In 1999, Eidetic’s Syphon Filter was released hot on the heels of Konami’s Metal Gear Solid.
While MGS went on to spawn a colossal franchise and basically become synonymous with stealth games, Syphon Filter lived somewhat in its shadow. It was well-received and sold nicely, leading to a number of sequels across the next 10 years, but didn’t become the pop-culture giant that MGS did.
Still, the original Syphon Filter remains a PS1 classic, and it’s not at all like Metal Gear Solid; Eidetic actually took inspiration from the mighty GoldenEye, and hadn’t even heard of Hideo Kojima’s game when they started working on Syphon Filter. It’s more of a realistic spy-romp, without the larger-than-life characters and towering mechs found in Solid Snake’s world.
18 years on, the first Syphon Filter game’s still a lot of fun to play, with a look and feel all of its own. Let’s check out the 10 reasons we still love it today …
The All-Powerful Taser
In Syphon Filter, leading man Gabe Logan carries a nice range of weapons, but the most memorable has to be the taser.
This is an all-purpose tool, ideal for icing gun-toting grunts to save ammo, though you have to be within fairly close proximity for it work (otherwise the wire won’t reach).
Using this never fails to be fun. While it could easily have been designed to kill enemies in a bland, simplistic way, the taser instead wastes bad guys in a hilariously OTT manner: if you hold the ‘fire’ button down long enough, the zapped enemy will burst into flames and cook on the spot. They flail, they scream … it’s gruesomely-awesome stuff.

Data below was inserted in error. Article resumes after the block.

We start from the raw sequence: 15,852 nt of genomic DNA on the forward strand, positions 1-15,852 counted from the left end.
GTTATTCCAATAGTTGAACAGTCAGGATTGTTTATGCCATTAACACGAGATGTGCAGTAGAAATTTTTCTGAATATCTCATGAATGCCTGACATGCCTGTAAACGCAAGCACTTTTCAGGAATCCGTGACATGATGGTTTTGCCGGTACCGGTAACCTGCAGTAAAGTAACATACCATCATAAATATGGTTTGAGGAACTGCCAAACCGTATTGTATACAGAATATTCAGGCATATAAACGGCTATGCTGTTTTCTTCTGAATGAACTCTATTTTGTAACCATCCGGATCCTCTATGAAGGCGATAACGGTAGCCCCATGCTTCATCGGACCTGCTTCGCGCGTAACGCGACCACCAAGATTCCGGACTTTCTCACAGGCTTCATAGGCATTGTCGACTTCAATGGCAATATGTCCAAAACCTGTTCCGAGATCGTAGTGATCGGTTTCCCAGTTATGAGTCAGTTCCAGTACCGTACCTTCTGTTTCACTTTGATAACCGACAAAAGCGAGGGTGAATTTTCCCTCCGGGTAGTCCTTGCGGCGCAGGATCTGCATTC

Perhaps most fun of all was toasting enemies perched high off the ground and then watching them fall several storeys as a fiery streak.
The Night Vision Sniper Rifle
This is a real jewel in Syphon Filter’s crown.
The night vision sniper rifle works beautifully, allowing you to waste enemies from afar in even the darkest, murkiest conditions – as seen in one stand-out moment during the Washington Park mission.
Remember this? It’s easily one of Syphon Filter’s strongest stages, set in a lush park on a rainy evening; Gabe’s tasked with finding a number of bombs and covering specialists as they strive to disarm them whilst under fire.
Later on in the mission, you have to rescue hostages from a guard on a tennis court: if the bad guy sees you approaching, he’ll execute the prisoners. So what do you do?
Why, just whip the night vision sniper rifle out, of course! Zero in on his glowing green silhouette and pop him in the head. Problem solved.
It makes you feel like a genuine badass with cutting-edge gear, and makes the most of the atmospheric dusky setting.
The Perfect Balance of Stealth and Action
Syphon Filter blends stealth and action beautifully.
As it’s mission-based, this lets the developers base some stages more around balls-to-the-wall combat and others around keeping a low profile. Still, in many levels it’s a mish-mash of both styles: you need to creep up on enemies, picking them off one a time, before facing a crowd of others head-on.
One mission, the Stronghold Catacombs, is easily the most frustrating. You’re tasked with following a scientist through dark catacombs for what feels like hours … and he has a nasty habit of spotting you again and again.
For this writer at least, that mission was rage-inducing back in the day!
The Head Shot Prompt
Syphon Filter makes busting a cap in enemies’ heads quick and easy. How?